This economical problem has, to my own surprise, been an issue in the private school as well, though to a lesser degree. According to the two teachers I spoke to, there are parents who have not installed WiFi in their homes and have rejected installing it in order to accommodate the digital pivot and instead have opted to buy prepaid phone cards to use data to give access to the virtual classes directed by the teachers. As we know from the rural experience this is an unsustainable method in receiving a digital education. Another issue, much like in the rural coastal region, is a lack of computers, but to a lesser degree. Some households have one computer but multiple students so everyday there is a conflict over who gets to use it to take their class. Other households have been obligated to buy a computer, and that is under the economic stress that the pandemic economy has put upon households. According to the two teachers I spoke to, who teach 7-9 grade, roughly 10%-15% of their students don’t have all the required equipment and/or technological connectivity to fully participate in the virtual pivot instituted by the school. This is still much better than in the rural area, where teachers said almost all students lack the required equipment and/or technological connectivity to participate fully in classes.
Another problem that teachers at the public school, and once again to a lesser degree in the private school, have had to deal with is lack of training and understanding about the digital platforms. For the rural students and teachers they have had trouble signing on and staying connected on the platforms during class time. For the students it is often because their prepaid mobile data runs out. Sometimes it is due to the weather. If it is cloudy there is poor cell phone reception and therefore the mobile data will be slow or nonexistent.
Teachers on the other hand, upon adopting these digital platforms, due to the recommendations by the Ministry of Education and in the private school’s case by obligation, received little to no instruction and training in the use and utilization of these platforms. If they received instruction it amounted to a brief overview of the platform. Their practice with students and giving classes has served as their training and has made them as comfortable as they can be with the platforms, given the connectivity issues that may persist in the rural setting. The private school teachers have been using these platforms since March, and according to the teachers they have finally established a rhythm and understanding of the platforms that allows them to work a lot smoother. However in the beginning they struggled with the platform and its implementation.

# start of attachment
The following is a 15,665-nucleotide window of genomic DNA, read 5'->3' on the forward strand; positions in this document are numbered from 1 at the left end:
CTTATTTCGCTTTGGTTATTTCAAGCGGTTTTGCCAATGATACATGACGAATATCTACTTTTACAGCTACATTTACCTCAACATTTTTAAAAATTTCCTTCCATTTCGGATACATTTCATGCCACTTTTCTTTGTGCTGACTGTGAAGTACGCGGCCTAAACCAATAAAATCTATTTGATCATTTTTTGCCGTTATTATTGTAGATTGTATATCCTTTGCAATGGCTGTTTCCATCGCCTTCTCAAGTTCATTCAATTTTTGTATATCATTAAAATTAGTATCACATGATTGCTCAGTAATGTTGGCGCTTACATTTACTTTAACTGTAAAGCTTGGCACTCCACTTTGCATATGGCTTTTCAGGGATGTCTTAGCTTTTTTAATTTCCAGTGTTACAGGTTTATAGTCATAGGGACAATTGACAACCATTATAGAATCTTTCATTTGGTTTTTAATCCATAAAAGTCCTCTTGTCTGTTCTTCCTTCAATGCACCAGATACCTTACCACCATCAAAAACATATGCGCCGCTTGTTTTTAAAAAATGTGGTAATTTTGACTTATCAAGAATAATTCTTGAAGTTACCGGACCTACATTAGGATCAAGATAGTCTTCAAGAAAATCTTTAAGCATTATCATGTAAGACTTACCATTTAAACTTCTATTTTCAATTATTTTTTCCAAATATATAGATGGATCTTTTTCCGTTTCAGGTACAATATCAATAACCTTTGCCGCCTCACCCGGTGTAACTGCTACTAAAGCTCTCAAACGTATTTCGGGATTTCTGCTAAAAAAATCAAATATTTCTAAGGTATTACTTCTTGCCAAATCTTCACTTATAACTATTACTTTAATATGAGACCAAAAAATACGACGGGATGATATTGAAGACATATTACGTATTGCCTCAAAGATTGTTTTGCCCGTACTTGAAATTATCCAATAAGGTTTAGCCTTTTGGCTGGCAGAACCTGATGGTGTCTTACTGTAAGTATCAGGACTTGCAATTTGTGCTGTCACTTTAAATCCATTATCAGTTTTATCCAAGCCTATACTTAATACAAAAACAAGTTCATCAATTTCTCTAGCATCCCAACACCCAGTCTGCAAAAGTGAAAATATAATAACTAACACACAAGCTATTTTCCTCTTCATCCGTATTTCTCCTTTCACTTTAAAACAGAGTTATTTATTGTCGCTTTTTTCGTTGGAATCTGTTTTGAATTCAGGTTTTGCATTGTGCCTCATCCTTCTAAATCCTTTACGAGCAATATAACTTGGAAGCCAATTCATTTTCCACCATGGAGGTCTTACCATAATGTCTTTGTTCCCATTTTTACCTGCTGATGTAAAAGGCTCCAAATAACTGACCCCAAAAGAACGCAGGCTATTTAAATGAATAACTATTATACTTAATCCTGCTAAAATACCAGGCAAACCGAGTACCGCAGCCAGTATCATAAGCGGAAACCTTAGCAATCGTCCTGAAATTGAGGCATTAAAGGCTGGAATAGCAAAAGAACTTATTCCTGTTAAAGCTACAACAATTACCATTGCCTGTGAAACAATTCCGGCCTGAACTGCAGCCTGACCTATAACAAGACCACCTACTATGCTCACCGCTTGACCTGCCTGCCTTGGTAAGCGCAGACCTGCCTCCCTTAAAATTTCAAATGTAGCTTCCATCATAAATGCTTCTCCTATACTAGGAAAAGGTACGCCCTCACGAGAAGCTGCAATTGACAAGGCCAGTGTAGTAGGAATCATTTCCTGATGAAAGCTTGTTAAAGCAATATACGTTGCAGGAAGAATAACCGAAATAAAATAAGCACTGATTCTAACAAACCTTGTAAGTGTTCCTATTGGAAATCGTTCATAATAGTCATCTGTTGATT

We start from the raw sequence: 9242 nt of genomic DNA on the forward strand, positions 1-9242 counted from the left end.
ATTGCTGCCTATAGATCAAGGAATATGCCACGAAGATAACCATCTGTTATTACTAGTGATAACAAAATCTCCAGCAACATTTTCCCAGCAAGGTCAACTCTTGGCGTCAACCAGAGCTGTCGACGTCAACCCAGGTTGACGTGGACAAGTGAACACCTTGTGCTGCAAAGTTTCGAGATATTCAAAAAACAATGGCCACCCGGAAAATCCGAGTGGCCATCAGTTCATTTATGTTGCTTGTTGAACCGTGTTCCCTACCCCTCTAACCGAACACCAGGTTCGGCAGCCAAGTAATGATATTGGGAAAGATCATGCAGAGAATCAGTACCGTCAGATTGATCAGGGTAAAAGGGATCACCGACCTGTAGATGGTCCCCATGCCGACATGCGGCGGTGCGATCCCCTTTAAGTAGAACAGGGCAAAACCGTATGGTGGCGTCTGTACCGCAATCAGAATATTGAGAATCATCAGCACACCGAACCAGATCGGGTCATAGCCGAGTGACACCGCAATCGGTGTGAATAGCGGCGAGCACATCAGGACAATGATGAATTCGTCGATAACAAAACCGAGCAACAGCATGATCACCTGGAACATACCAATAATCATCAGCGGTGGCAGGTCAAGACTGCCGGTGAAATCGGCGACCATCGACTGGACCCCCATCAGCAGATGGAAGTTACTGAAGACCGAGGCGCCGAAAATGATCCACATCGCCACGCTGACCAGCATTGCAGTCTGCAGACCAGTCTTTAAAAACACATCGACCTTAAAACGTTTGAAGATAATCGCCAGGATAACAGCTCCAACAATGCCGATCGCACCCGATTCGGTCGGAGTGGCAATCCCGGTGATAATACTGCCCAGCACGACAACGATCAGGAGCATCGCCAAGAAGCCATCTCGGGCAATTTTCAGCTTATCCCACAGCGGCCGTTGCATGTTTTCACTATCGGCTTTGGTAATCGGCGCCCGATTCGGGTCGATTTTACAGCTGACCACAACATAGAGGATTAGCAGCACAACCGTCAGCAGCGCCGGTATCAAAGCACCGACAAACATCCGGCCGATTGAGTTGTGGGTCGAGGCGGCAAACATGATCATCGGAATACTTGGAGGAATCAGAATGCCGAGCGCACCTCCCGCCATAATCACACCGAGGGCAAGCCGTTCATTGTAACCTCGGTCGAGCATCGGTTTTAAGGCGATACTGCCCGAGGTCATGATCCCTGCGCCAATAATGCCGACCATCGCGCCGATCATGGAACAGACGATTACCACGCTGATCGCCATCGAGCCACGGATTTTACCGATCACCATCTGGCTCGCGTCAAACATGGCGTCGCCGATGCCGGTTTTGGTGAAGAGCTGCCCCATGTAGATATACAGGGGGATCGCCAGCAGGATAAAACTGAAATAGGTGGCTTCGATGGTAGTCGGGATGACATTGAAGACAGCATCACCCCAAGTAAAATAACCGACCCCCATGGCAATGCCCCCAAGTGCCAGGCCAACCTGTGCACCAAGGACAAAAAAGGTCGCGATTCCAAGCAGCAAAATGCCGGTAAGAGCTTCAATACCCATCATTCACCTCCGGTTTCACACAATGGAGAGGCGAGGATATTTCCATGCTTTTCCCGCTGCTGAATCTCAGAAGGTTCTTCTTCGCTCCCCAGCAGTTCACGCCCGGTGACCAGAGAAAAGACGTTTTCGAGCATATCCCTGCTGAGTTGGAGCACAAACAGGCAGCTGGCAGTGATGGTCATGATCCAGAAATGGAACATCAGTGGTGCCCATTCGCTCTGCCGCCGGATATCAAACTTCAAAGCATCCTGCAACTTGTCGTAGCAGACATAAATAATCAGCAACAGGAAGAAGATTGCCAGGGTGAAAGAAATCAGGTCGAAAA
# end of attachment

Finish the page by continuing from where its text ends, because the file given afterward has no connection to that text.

In the midst of all this change and pivoting one of the teachers in the public school has decided to go against the grain and strike his own path to carry out his classes in a way that is compatible with the students level of access and knowledge, as well as his own. Instead of utilizing ZOOM or Google Classroom he has been using WhatsApp. WhatsApp is a messaging and content sharing phone application that is used widely in Panama, as well as the world, as the main communication and instant messaging platform. Since the public school teacher, his students, and their parents were already adept in their use with WhatsApp, it was a natural choice for him in order to save himself trouble reaching and teaching his students. The teacher films himself teaching lessons, which he then uploads to YouTube, and then shares with his students on WhatsApp. He sends photos or PDFs of homework he assigns them and they in return send him photos of their completed work for him to grade. He has told me that he feels that it is successful because of the platform's familiarity and that familiarity doesn’t create a barrier of entry for students so they don’t feel frustrated or disincentivised more than they already are due to the pandemic. These are the solutions that are necessary in these difficult times and during a stage in history where making this digital pivot is essential in carrying out our daily work activities in an effective and inclusive way.
We will be working with the teacher at the public school in Costa Arriba to support him and his students in any way we can in order to improve his content or improve its distribution to his students. We will be following up on a weekly basis with him to see how his pivot is going and how effective it continues to be. This information will be pertinent to our ongoing efforts with our ConectaRoo app and its implementation in the coastal communities of Colón.